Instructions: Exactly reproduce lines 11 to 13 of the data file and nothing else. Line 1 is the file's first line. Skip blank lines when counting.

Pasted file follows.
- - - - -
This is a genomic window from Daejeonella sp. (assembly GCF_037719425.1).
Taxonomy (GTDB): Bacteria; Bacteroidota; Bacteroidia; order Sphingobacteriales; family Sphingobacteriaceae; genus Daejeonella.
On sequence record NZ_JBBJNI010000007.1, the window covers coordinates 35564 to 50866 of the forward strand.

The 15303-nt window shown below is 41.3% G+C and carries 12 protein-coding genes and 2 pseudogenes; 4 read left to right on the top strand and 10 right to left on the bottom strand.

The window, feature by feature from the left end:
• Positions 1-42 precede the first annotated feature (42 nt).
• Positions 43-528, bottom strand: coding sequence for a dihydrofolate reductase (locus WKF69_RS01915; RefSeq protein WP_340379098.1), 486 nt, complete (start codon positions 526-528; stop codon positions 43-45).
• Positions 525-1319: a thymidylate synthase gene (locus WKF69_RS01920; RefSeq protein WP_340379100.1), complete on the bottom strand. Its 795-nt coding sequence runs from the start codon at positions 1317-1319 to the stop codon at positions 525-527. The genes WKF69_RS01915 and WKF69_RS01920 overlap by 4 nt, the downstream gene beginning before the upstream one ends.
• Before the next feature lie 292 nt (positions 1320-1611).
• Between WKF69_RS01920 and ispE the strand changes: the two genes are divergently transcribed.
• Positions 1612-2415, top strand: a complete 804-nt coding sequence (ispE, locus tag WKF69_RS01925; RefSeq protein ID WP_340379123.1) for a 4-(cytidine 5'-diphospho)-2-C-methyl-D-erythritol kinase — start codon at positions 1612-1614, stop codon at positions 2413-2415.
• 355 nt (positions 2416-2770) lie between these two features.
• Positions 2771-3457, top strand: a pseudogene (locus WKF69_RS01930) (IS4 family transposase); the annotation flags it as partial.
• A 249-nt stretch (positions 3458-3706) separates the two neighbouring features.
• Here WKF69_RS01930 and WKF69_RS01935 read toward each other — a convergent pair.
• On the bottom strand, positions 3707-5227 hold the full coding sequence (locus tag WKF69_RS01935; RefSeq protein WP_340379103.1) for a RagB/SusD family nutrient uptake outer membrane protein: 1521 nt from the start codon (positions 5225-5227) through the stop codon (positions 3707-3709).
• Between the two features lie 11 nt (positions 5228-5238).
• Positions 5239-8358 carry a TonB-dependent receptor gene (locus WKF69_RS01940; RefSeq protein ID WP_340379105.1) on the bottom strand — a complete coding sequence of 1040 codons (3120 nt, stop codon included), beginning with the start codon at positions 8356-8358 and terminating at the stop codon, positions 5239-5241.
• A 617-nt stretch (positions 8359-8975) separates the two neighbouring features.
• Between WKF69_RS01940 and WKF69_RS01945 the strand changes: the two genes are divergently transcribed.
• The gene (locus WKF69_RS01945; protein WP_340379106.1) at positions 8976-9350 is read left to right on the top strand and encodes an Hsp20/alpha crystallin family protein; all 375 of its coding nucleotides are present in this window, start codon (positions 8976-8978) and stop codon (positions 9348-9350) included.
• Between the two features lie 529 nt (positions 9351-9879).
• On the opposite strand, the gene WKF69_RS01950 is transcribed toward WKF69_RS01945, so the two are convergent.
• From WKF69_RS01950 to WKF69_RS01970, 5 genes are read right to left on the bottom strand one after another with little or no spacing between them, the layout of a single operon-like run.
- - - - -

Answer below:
• Positions 1612-2415, top strand: a complete 804-nt coding sequence (ispE, locus tag WKF69_RS01925; RefSeq protein ID WP_340379123.1) for a 4-(cytidine 5'-diphospho)-2-C-methyl-D-erythritol kinase — start codon at positions 1612-1614, stop codon at positions 2413-2415.
• 355 nt (positions 2416-2770) lie between these two features.
• Positions 2771-3457, top strand: a pseudogene (locus WKF69_RS01930) (IS4 family transposase); the annotation flags it as partial.